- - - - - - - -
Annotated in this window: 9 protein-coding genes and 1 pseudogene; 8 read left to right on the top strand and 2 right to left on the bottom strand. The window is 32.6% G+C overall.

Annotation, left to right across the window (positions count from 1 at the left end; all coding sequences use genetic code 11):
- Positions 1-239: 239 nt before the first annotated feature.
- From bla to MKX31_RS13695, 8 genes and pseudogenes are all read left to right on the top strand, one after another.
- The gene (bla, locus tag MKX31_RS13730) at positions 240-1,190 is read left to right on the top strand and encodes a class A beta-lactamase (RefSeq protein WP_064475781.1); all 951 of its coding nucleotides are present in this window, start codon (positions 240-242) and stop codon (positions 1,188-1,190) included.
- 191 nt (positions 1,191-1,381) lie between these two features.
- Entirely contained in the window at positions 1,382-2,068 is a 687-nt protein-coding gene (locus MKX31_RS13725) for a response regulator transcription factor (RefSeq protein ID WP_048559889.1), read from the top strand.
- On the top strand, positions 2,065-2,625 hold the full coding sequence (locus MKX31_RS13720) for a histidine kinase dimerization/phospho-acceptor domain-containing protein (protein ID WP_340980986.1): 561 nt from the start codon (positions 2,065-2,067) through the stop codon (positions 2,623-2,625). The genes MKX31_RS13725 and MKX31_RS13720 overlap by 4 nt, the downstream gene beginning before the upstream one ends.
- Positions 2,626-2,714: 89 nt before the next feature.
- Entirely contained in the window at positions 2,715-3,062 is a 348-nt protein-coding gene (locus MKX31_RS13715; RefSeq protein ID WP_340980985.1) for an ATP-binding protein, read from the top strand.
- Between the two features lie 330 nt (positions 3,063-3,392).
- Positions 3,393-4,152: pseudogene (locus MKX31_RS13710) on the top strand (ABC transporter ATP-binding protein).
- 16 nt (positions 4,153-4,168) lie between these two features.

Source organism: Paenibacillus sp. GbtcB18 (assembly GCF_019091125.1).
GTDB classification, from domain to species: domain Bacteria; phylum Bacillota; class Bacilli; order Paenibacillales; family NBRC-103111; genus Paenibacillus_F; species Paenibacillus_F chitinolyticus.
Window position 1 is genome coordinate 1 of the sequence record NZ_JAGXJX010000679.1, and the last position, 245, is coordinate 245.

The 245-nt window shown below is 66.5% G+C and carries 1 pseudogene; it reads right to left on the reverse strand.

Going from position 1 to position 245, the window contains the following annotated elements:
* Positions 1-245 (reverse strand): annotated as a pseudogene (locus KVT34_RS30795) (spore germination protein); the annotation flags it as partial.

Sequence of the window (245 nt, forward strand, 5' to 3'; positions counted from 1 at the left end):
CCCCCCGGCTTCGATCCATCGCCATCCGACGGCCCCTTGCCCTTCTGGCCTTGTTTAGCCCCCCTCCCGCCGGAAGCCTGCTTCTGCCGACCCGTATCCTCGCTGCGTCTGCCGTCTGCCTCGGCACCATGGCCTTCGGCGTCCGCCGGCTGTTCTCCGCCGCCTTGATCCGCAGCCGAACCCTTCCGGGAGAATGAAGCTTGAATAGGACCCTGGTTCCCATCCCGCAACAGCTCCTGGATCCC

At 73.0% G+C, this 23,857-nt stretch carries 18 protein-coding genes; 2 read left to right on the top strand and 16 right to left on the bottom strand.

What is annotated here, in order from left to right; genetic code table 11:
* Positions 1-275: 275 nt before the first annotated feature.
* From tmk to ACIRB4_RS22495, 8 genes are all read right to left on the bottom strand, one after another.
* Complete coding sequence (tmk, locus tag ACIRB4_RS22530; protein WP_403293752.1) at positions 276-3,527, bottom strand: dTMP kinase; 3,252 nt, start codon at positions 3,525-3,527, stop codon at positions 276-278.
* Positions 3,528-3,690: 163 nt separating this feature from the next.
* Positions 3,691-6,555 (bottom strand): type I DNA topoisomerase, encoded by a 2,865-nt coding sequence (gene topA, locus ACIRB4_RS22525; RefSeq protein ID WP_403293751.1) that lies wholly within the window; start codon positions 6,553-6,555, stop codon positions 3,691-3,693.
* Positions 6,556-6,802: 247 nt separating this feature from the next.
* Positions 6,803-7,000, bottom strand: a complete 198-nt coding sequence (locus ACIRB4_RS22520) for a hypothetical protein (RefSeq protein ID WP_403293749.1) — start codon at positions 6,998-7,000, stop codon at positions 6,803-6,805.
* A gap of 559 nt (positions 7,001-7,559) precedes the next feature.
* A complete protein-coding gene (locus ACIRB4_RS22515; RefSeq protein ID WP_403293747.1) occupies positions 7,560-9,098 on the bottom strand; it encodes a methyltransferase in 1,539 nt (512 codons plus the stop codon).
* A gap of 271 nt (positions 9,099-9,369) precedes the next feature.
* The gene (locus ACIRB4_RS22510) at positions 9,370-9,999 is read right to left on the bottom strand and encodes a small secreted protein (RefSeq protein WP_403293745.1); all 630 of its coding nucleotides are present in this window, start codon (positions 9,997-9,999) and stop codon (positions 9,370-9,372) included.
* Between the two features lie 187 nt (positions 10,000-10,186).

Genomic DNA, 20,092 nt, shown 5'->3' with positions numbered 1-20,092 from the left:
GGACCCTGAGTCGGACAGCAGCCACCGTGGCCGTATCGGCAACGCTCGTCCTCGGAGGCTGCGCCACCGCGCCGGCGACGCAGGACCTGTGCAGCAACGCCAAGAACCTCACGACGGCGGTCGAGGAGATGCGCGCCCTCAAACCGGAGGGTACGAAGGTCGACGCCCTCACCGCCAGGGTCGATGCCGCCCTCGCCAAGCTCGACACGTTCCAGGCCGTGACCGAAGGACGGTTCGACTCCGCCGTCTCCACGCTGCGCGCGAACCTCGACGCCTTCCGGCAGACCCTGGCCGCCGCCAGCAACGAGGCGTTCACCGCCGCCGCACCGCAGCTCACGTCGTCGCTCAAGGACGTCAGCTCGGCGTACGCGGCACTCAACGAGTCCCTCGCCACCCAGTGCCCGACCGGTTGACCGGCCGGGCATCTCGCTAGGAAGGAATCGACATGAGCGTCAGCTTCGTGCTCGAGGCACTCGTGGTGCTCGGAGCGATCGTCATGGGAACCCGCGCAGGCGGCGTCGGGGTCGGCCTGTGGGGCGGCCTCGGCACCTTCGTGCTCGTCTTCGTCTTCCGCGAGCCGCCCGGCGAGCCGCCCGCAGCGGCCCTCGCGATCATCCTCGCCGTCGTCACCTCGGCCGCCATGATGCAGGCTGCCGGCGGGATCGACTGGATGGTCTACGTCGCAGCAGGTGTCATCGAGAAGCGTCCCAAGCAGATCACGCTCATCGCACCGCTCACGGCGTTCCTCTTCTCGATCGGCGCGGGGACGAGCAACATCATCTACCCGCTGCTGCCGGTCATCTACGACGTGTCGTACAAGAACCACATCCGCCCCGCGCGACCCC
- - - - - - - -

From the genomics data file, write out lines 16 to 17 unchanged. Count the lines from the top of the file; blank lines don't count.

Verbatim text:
Window position 1 is genome coordinate 1 of the sequence record NZ_JAGXJX010000679.1, and the last position, 245, is coordinate 245.

The 245-nt window shown below is 66.5% G+C and carries 1 pseudogene; it reads right to left on the reverse strand.